One of the things I’ve always found interesting about Metroid games is the sense of isolation. You’re all alone, on an alien world, vastly outnumbered by hostile lifeforms, but you’re determined to make it out alive. Maybe it’s just my antisocial, loner tendencies here, but I’ve always been intrigued by the way games like this can amplify one’s own feeling of insignificance and helplessness. This has been a feeling used in many sci-fi movies and games for decades – 2001: A Space Odyssey and Alien being notable examples.  In Returnal, Selene crash lands on the planet, Atropos after choosing to investigate the distress signal coming from the “White Shadow”. Similar to Samus, there is no backup and she has only herself to rely on, along with her determination to persevere many, many attempts at escape in order to break the cycle and find her way off the planet. There’s also a sense of isolation as you are contrasted against giant, sprawling environments, such as Death Stranding or even Red Dead Redemption 2. Some of my fondest memories from DS or RDR2 are simple moments quiet solitude while taking in the otherworldly sights of a post-extinction event America or the expansive mountains and plains of the Old West. Perhaps I’m just particular to playing the “lone wanderer” in video games… 

Mystery & Danger

After landing on Zebes, Samus begins her investigation the planet, starting with the area surrounding her ship to reach deeper into the world’s multiple environments. At first there’s a sense of trepidation, as you’re unsure just what matter of lifeforms lie beyond the next area. That feeling of mystery and danger is something I immediately recognized while playing Returnal. Each of the game’s 6 biomes have a set of randomly-generated rooms; you don’t know which room is on the other side of the doorway until you pass through. This deviates a bit from Metroid games, where the world has a set map layout, but once you’ve…ahem…failed enough attempts, you begin to pick up on what to look out for in specific rooms. The first time you come across a room, you are quickly overwhelmed by a dozen enemies waiting to attack and the next, there could be no enemies at all. This means you are constantly on your toes because you never truly know which enemies(if any) lie beyond the doorway in front of you, resulting(possibly) in a very abrupt end to your current run. I honestly don’t know how many times I ran afoul of the RNG gods and came face to face with a horde of enemies or mini-boss(es) merely a couple rooms from the starting point in a biome. “Well…shit. I guess I’m starting this over” was a common phrase muttered over my many hours in Returnal.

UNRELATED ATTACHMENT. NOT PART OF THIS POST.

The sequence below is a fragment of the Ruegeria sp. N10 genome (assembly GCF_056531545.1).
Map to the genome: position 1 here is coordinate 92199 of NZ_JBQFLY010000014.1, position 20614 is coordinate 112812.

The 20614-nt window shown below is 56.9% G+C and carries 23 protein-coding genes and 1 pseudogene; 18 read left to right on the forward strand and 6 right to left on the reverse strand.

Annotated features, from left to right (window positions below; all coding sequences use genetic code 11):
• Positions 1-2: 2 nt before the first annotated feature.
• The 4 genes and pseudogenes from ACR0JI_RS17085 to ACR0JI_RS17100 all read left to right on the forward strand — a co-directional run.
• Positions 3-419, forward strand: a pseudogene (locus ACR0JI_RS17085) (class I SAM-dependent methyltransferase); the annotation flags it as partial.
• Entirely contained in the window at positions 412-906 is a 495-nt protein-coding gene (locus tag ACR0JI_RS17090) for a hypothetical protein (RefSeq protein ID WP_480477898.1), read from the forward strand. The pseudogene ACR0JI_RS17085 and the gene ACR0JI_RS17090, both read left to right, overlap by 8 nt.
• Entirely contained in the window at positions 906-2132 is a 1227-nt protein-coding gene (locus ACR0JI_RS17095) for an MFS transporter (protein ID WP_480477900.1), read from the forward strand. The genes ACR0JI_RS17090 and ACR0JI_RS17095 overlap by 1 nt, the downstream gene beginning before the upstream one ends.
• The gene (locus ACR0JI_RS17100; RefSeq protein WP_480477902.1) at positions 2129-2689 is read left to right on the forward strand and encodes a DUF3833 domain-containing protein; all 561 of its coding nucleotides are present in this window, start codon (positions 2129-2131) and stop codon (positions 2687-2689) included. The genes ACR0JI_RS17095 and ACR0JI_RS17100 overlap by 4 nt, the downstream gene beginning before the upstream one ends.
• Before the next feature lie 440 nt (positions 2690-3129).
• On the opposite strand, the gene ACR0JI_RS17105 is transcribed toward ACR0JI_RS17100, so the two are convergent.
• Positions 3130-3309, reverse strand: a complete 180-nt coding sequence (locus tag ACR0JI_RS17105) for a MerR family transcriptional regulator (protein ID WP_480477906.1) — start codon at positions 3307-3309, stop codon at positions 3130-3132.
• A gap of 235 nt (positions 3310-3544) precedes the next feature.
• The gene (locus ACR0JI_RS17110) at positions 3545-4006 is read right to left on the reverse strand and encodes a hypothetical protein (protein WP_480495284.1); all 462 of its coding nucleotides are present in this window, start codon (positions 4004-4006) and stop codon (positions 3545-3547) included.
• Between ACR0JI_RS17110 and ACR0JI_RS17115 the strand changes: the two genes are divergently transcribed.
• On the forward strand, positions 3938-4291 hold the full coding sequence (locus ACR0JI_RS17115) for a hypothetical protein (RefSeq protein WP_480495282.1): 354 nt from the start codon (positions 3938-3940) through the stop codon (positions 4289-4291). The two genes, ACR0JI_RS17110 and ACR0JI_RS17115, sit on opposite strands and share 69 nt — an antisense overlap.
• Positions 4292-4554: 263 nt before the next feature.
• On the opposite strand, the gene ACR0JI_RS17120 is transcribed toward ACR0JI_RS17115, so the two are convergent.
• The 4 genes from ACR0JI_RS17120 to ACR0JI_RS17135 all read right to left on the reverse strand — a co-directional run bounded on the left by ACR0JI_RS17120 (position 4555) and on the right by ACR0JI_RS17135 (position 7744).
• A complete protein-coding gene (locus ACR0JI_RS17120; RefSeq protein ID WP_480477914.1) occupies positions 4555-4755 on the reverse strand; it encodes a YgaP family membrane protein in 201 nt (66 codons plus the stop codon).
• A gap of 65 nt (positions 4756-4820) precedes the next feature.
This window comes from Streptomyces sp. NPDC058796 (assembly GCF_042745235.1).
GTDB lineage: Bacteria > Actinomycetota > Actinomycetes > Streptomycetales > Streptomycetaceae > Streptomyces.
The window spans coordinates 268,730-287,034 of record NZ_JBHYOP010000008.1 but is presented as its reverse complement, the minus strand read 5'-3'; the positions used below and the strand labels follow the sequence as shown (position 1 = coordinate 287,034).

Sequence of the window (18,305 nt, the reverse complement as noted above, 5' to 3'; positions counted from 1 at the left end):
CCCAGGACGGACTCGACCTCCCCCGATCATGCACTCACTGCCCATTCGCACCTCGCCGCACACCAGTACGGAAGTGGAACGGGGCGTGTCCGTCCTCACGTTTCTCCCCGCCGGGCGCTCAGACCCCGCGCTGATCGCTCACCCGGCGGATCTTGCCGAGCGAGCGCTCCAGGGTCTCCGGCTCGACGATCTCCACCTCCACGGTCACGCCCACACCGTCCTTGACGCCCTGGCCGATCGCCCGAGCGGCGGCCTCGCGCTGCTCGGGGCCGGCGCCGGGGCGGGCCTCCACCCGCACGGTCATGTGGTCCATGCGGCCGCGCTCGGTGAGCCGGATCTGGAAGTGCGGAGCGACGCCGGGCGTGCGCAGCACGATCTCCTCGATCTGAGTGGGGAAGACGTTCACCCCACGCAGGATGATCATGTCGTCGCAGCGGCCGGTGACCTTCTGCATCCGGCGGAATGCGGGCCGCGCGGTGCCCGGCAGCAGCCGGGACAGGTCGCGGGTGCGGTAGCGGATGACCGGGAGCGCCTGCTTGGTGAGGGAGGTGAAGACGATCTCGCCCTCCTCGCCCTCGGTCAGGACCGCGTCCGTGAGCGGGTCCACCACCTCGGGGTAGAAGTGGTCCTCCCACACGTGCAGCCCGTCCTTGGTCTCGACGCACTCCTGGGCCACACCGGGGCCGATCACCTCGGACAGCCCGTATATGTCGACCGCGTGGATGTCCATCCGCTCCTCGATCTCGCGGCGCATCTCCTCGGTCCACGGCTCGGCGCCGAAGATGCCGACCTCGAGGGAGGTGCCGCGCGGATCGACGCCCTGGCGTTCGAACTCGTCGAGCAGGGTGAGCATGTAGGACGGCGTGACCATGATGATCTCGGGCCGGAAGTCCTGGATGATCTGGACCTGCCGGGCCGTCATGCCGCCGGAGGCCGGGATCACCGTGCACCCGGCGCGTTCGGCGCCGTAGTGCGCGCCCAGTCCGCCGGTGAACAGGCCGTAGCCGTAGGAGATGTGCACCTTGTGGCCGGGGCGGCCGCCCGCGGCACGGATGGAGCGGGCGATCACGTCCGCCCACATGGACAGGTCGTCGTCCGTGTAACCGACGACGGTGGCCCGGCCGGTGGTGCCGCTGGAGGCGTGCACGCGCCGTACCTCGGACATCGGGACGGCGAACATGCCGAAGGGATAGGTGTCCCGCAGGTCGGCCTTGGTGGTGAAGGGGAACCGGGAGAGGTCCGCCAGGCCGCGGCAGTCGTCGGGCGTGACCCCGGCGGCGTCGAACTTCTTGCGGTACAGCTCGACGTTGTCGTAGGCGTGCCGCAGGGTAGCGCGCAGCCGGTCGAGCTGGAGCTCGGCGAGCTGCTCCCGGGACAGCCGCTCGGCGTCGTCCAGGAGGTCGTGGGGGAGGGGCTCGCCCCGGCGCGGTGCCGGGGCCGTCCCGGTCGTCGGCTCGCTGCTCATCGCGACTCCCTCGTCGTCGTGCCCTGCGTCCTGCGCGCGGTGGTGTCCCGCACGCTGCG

Weapons & Abilities

Another one of my favorite moments in a Metroid game usually occurs late in the game. You’ve survived wave after wave of enemies and gigantic boss encounters, slowly building your arsenal of weaponry. There’s a turning point where you no longer feel afraid of this imposing planet and its violent inhabitants – you’ve gone from FEARFUL to FEARLESS. By the time you get the Screw Attack upgrade, specifically in Super Metroid, you merely laugh as you annihilate the grunt enemies blocking your path to the final area of the game. Bloodborne is another good example of this, you begin the game feeling underpowered and running past the foul beasts of Yharnam before you begin to truly feel like an accomplished hunter. In Returnal, there’s a similar feeling of transformation as you progress through the game. It differs slightly from the above games as any weapons upgrades only last your current run, the same as any artifacts or parasites you acquire. Due to the roguelite nature of the game, any feeling of power in Returnal comes almost entirely from studying and understanding the attack patterns of your enemies – you’ll be seeing them a lot so perception is critical to success here… 

I wouldn’t say Returnal borrows much from Metroid gameplay-wise, as there isn’t a lot that would be typically considered “Metroidvania territory”. The game is first and foremost, a roguelite game. One that incorporates elements of bullet-hell shooters, but set to a third-person perspective. This makes it feel very reminiscent of the shootouts in Control(strange coincidence, as both Housemarque and Remedy Entertainment were founded in Finland). It does however hit a lot of the same notes in atmosphere and mood that I’ve always loved since first playing Super Metroid as a kid…

Returnal feels every bit as addicting as Hades was just a year ago(and then some). There’s a layer of atmospere and mystique that I love, which gives way to an absolutely satisfying(and brutally difficult) gameplay loop. The sense of accomplishment in getting the platinum trophy(or simply beating the game) makes this an unforgettable experience. I feel like the past few consecutive games I’ve played through will all be on my list of favorite games from 2021 when the year is over, but I’m even more confident Returnal will sit among the top spots on that list.

Thanks for reading!

Here’s a video of one of the boss fights I uploaded recently…